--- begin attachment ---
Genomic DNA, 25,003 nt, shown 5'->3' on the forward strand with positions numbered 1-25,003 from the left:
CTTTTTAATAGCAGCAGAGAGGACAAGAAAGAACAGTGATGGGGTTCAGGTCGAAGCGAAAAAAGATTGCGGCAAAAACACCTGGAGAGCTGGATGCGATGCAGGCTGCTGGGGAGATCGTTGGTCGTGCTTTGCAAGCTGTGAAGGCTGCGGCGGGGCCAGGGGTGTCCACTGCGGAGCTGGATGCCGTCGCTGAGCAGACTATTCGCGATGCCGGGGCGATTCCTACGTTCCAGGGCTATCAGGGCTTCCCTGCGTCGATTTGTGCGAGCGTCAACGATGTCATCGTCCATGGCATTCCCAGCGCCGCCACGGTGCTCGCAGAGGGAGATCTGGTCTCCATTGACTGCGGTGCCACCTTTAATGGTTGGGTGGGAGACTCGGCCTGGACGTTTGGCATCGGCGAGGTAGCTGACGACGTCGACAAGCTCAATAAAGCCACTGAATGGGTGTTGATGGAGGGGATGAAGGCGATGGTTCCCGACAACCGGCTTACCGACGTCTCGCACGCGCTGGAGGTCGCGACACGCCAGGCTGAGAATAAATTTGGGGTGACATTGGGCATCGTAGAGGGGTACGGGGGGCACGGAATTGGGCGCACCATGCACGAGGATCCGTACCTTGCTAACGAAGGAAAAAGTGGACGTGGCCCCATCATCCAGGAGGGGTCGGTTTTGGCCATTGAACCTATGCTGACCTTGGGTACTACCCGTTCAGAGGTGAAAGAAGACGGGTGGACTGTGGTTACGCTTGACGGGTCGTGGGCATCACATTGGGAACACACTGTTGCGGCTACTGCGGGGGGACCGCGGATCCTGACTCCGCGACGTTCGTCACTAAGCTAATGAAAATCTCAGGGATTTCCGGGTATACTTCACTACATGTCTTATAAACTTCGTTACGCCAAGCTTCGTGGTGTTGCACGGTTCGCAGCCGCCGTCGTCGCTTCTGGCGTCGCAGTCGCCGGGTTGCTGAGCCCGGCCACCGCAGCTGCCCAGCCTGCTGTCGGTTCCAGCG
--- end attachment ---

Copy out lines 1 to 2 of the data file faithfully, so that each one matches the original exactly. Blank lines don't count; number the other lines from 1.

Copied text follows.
Genomic DNA, 25,003 nt, shown 5'->3' on the forward strand with positions numbered 1-25,003 from the left:
CTTTTTAATAGCAGCAGAGAGGACAAGAAAGAACAGTGATGGGGTTCAGGTCGAAGCGAAAAAAGATTGCGGCAAAAACACCTGGAGAGCTGGATGCGATGCAGGCTGCTGGGGAGATCGTTGGTCGTGCTTTGCAAGCTGTGAAGGCTGCGGCGGGGCCAGGGGTGTCCACTGCGGAGCTGGATGCCGTCGCTGAGCAGACTATTCGCGATGCCGGGGCGATTCCTACGTTCCAGGGCTATCAGGGCTTCCCTGCGTCGATTTGTGCGAGCGTCAACGATGTCATCGTCCATGGCATTCCCAGCGCCGCCACGGTGCTCGCAGAGGGAGATCTGGTCTCCATTGACTGCGGTGCCACCTTTAATGGTTGGGTGGGAGACTCGGCCTGGACGTTTGGCATCGGCGAGGTAGCTGACGACGTCGACAAGCTCAATAAAGCCACTGAATGGGTGTTGATGGAGGGGATGAAGGCGATGGTTCCCGACAACCGGCTTACCGACGTCTCGCACGCGCTGGAGGTCGCGACACGCCAGGCTGAGAATAAATTTGGGGTGACATTGGGCATCGTAGAGGGGTACGGGGGGCACGGAATTGGGCGCACCATGCACGAGGATCCGTACCTTGCTAACGAAGGAAAAAGTGGACGTGGCCCCATCATCCAGGAGGGGTCGGTTTTGGCCATTGAACCTATGCTGACCTTGGGTACTACCCGTTCAGAGGTGAAAGAAGACGGGTGGACTGTGGTTACGCTTGACGGGTCGTGGGCATCACATTGGGAACACACTGTTGCGGCTACTGCGGGGGGACCGCGGATCCTGACTCCGCGACGTTCGTCACTAAGCTAATGAAAATCTCAGGGATTTCCGGGTATACTTCACTACATGTCTTATAAACTTCGTTACGCCAAGCTTCGTGGTGTTGCACGGTTCGCAGCCGCCGTCGTCGCTTCTGGCGTCGCAGTCGCCGGGTTGCTGAGCCCGGCCACCGCAGCTGCCCAGCCTGCTGTCGGTTCCAGCG